Sustainability in the Alcohol Industry
Sustainable initiatives may not be on the top of everyone’s mind right now with the current state of the world, but while we’re all pivoting and trying new things to maintain our livelihoods (and sanity) why not do it in a way that is more efficient and with a lower environmental impact? Data from countries on lock down show drastic pollutant reductions and ecosystem recoveries, which is great but it’s not a sustainable improvement. We’re all ready to get back to whatever semblance of normalcy will come after lock down is lifted. Once that happens though, will we be able to do the same things in the same ways? And even if we can, shouldn’t we at least think about doing things differently?
Sustainability isn’t some one-size-fits-all practice that you follow like a baking recipe. Everyone has different circumstances with which they’re dealing and different constraints they can’t realistically remove. Solar power is a wonderful way to offset your energy costs, help the environment, and make your operation more energy independent. However many solar solutions and other sustainable initiatives have such a long payback period that anyone who is renting a space likely won’t be able to justify the cost. Distilling was originally devised as a way to utilize farm waste that otherwise would have been composted and turn it into something that actually contributes economically to the farming operation. That model is what will work for actual sustainable initiatives that will help your business reduce costs, increase efficiencies, and reduce waste.
Recycling has been a gold standard for sustainable initiatives for decades and for good reason. Every waste stream is a cost, and recovering or eliminating waste normally leads to savings. We all know about recycling paper, cans, and consumer goods, but that only scratches the surface of what can be done. We have a continuous distillation process that recycles as much heat as we can to increase efficiency of the system. Heat recycling is sometimes overlooked, but it can help reduce your carbon footprint and your monthly expenses by lowering your energy bill. It takes energy (and money) to heat a still to produce ethanol, and by using cross current heat exchangers at strategic points in our system, it helps the BTUs that you already paid for stay in the process and increase the overall efficiency. The energy efficiency of a continuous column still is a wonderful way to make your process more sustainable, but there are other things you can do in addition to that.
Repurposing Spent Grain
Spent grain from the fermentation process has a wide variety of uses, and there is likely a lot you can do with it based on where your operation is located. Even in the heart of a city, your closest farm is likely closer than you think. Feed for animal producers, compost for vegetable and grain farms, and many other applications may be available. It’s important to know the whole process in this case though. A farm may come and pick up the spent grain from your door, but if they drive 40+ miles to get it, is that really sustainable? There’s no easy answer because those farmers may be doing the most sustainable practices they have economically available, and as stated above, there’s no-one-size-fits-all solution. Another option could be to partner with a local bakery to turn spent grain into bread. This turns a waste stream into a revenue stream for the both of you and is a great sustainability initiative to look into.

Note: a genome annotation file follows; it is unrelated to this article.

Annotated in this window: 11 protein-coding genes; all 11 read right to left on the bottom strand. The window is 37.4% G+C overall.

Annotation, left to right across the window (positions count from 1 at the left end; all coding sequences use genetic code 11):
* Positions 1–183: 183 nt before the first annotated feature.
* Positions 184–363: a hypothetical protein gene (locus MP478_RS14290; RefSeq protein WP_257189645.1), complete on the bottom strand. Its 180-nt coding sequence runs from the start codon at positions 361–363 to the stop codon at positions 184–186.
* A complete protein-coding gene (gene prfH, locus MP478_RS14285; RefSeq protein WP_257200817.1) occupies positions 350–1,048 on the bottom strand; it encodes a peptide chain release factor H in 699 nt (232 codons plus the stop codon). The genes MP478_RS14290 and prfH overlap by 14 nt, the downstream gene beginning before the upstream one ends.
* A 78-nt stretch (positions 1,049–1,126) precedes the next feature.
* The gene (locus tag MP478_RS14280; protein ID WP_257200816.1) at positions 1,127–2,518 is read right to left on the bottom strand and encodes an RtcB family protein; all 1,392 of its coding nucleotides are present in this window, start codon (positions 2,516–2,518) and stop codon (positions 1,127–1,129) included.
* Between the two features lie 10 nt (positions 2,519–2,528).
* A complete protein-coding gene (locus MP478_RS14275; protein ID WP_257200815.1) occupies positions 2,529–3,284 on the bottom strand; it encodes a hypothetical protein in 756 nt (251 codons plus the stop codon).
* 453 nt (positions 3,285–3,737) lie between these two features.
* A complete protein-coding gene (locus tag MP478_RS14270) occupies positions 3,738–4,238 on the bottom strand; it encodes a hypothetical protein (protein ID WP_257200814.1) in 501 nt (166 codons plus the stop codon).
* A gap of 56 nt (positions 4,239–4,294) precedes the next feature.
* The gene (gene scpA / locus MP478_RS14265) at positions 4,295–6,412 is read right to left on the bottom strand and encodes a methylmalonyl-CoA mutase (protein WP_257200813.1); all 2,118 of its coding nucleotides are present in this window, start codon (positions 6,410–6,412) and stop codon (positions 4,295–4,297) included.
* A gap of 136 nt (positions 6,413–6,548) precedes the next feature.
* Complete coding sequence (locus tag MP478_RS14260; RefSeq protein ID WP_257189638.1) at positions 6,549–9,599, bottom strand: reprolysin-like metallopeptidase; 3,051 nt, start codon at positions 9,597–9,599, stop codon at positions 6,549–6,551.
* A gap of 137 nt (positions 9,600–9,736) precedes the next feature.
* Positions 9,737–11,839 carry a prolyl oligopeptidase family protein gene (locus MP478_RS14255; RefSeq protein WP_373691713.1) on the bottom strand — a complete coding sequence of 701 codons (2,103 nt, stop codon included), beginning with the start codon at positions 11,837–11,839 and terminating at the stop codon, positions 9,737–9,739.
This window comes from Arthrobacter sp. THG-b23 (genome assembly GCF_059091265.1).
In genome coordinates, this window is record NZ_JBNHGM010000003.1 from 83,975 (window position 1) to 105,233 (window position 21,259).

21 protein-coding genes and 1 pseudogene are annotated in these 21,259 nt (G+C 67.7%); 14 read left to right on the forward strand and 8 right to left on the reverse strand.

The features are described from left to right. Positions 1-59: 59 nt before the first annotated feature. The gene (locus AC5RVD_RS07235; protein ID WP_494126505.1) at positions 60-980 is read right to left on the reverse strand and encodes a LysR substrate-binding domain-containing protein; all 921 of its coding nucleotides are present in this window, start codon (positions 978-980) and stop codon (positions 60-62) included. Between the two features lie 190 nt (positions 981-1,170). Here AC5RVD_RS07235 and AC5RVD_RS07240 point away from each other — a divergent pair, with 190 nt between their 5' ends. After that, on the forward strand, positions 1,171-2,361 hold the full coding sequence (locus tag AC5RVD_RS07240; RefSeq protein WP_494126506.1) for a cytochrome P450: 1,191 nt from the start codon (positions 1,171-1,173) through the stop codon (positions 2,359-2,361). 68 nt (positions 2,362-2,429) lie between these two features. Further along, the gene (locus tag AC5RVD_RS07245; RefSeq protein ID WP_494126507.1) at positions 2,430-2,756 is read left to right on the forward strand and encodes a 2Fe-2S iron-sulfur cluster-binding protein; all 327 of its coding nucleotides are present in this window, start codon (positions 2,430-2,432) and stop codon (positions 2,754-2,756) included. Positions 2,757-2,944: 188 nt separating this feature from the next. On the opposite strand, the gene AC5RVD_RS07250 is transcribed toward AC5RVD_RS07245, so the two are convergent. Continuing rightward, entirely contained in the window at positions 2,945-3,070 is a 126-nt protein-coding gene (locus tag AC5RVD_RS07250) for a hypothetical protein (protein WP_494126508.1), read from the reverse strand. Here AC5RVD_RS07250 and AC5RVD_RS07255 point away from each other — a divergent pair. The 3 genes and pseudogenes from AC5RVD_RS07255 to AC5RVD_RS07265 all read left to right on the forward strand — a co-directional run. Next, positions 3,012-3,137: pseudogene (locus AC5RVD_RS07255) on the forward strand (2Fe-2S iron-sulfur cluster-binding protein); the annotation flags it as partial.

The “local is better” mantra doesn’t always hold up when it comes to cost, but that doesn’t mean that there aren’t other advantages. Many local and small businesses have more flexibility to get you exactly what you need instead of providing you with a prepackaged program. While reducing your carbon footprint is a wonderful goal, it doesn’t always make the most business sense. You know your process better than anyone, but every process has inputs and outputs. By partnering with other small and/or local businesses, it’s possible to work together for your mutual benefit in ways that you may not be able to with larger companies.
Disposing of Waste Properly
The next best sustainable option when recycling isn’t feasible is to properly dispose of waste. Each state and municipality can have a different definition of what “proper” entails, and it may be overkill or it may not be enough to reach true sustainability. Dumping your heads cut down the drain is not a sustainable initiative by most people’s standards, and while it can be a good stainless steel cleaner, there may be other useful options. Universities may want it as a reagent for their chemistry departments or some other business may have a use for it. Make sure you comply with any local and federal regulations for transport of these materials and stay in compliance. As long as you’re operating within the law, it’s good to be creative to turn a waste stream into a revenue stream. This can apply to your process water as well. Where in your process can you use a “closed loop” system where the material is cycled through without the need for an input/output stream? It may be possible to use this in your heating and cooling systems with little or no additional cost, if you’re not already set up that way.
Things will likely change in ways that we don’t expect in the near term. New doesn’t always mean better, but a mix of old school and new school technology will likely be the future in many forms of production. It’s easy to imagine a future where everyone uses a bioreactor as a fermenter and the energy efficiency of a continuous column still to save on space and input costs, but there is more than one way to skin a cat. Look at your own environment and what makes sense to do in your community to help make your operation more efficient and sustainable.
>>Need help coming up with a more energy-efficient setup for your distillery? Contact the team at StillDragon today.